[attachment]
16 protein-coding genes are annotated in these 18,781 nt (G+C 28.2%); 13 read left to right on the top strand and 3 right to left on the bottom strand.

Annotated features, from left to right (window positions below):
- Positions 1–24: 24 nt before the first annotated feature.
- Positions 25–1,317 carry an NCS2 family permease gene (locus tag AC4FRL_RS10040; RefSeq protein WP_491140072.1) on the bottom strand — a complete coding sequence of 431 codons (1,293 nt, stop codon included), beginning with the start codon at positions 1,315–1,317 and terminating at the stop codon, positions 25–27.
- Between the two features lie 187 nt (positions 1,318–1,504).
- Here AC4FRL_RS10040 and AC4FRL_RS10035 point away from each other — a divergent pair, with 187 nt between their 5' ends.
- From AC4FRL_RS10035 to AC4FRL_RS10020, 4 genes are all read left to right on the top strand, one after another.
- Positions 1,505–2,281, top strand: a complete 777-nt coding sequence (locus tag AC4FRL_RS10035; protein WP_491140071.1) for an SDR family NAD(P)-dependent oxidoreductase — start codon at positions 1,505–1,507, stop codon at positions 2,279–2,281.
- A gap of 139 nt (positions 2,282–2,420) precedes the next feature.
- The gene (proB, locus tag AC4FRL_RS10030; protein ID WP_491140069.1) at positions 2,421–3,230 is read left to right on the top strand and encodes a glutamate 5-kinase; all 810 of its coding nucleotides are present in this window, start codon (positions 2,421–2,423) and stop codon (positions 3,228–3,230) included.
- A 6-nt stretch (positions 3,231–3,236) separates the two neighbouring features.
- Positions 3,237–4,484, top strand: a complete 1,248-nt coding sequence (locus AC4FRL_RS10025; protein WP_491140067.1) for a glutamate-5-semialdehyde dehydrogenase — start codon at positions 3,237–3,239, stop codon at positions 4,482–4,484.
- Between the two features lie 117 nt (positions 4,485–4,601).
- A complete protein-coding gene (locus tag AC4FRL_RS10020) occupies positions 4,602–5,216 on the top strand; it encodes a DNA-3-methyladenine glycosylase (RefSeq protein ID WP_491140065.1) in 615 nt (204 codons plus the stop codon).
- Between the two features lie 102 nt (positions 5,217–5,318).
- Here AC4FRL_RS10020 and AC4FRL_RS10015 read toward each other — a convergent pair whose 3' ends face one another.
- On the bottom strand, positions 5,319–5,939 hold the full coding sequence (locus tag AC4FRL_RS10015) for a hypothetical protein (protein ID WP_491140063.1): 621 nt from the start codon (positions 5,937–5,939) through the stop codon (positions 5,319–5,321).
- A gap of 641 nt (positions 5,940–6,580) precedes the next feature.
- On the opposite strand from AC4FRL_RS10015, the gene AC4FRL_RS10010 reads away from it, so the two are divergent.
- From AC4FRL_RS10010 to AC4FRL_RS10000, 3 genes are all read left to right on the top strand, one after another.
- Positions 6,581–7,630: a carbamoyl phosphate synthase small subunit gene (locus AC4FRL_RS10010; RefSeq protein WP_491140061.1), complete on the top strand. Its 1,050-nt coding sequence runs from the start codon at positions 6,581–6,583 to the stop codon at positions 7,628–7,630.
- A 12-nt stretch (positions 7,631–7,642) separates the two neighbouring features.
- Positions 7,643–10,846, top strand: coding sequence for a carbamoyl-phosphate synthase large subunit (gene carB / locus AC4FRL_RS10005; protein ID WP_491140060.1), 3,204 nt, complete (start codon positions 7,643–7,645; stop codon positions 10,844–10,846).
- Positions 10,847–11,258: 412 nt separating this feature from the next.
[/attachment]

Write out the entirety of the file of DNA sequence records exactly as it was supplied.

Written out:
16 protein-coding genes are annotated in these 18,781 nt (G+C 28.2%); 13 read left to right on the top strand and 3 right to left on the bottom strand.

Annotated features, from left to right (window positions below):
- Positions 1–24: 24 nt before the first annotated feature.
- Positions 25–1,317 carry an NCS2 family permease gene (locus tag AC4FRL_RS10040; RefSeq protein WP_491140072.1) on the bottom strand — a complete coding sequence of 431 codons (1,293 nt, stop codon included), beginning with the start codon at positions 1,315–1,317 and terminating at the stop codon, positions 25–27.
- Between the two features lie 187 nt (positions 1,318–1,504).
- Here AC4FRL_RS10040 and AC4FRL_RS10035 point away from each other — a divergent pair, with 187 nt between their 5' ends.
- From AC4FRL_RS10035 to AC4FRL_RS10020, 4 genes are all read left to right on the top strand, one after another.
- Positions 1,505–2,281, top strand: a complete 777-nt coding sequence (locus tag AC4FRL_RS10035; protein WP_491140071.1) for an SDR family NAD(P)-dependent oxidoreductase — start codon at positions 1,505–1,507, stop codon at positions 2,279–2,281.
- A gap of 139 nt (positions 2,282–2,420) precedes the next feature.
- The gene (proB, locus tag AC4FRL_RS10030; protein ID WP_491140069.1) at positions 2,421–3,230 is read left to right on the top strand and encodes a glutamate 5-kinase; all 810 of its coding nucleotides are present in this window, start codon (positions 2,421–2,423) and stop codon (positions 3,228–3,230) included.
- A 6-nt stretch (positions 3,231–3,236) separates the two neighbouring features.
- Positions 3,237–4,484, top strand: a complete 1,248-nt coding sequence (locus AC4FRL_RS10025; protein WP_491140067.1) for a glutamate-5-semialdehyde dehydrogenase — start codon at positions 3,237–3,239, stop codon at positions 4,482–4,484.
- Between the two features lie 117 nt (positions 4,485–4,601).
- A complete protein-coding gene (locus tag AC4FRL_RS10020) occupies positions 4,602–5,216 on the top strand; it encodes a DNA-3-methyladenine glycosylase (RefSeq protein ID WP_491140065.1) in 615 nt (204 codons plus the stop codon).
- Between the two features lie 102 nt (positions 5,217–5,318).
- Here AC4FRL_RS10020 and AC4FRL_RS10015 read toward each other — a convergent pair whose 3' ends face one another.
- On the bottom strand, positions 5,319–5,939 hold the full coding sequence (locus tag AC4FRL_RS10015) for a hypothetical protein (protein ID WP_491140063.1): 621 nt from the start codon (positions 5,937–5,939) through the stop codon (positions 5,319–5,321).
- A gap of 641 nt (positions 5,940–6,580) precedes the next feature.
- On the opposite strand from AC4FRL_RS10015, the gene AC4FRL_RS10010 reads away from it, so the two are divergent.
- From AC4FRL_RS10010 to AC4FRL_RS10000, 3 genes are all read left to right on the top strand, one after another.
- Positions 6,581–7,630: a carbamoyl phosphate synthase small subunit gene (locus AC4FRL_RS10010; RefSeq protein WP_491140061.1), complete on the top strand. Its 1,050-nt coding sequence runs from the start codon at positions 6,581–6,583 to the stop codon at positions 7,628–7,630.
- A 12-nt stretch (positions 7,631–7,642) separates the two neighbouring features.
- Positions 7,643–10,846, top strand: coding sequence for a carbamoyl-phosphate synthase large subunit (gene carB / locus AC4FRL_RS10005; protein ID WP_491140060.1), 3,204 nt, complete (start codon positions 7,643–7,645; stop codon positions 10,844–10,846).
- Positions 10,847–11,258: 412 nt separating this feature from the next.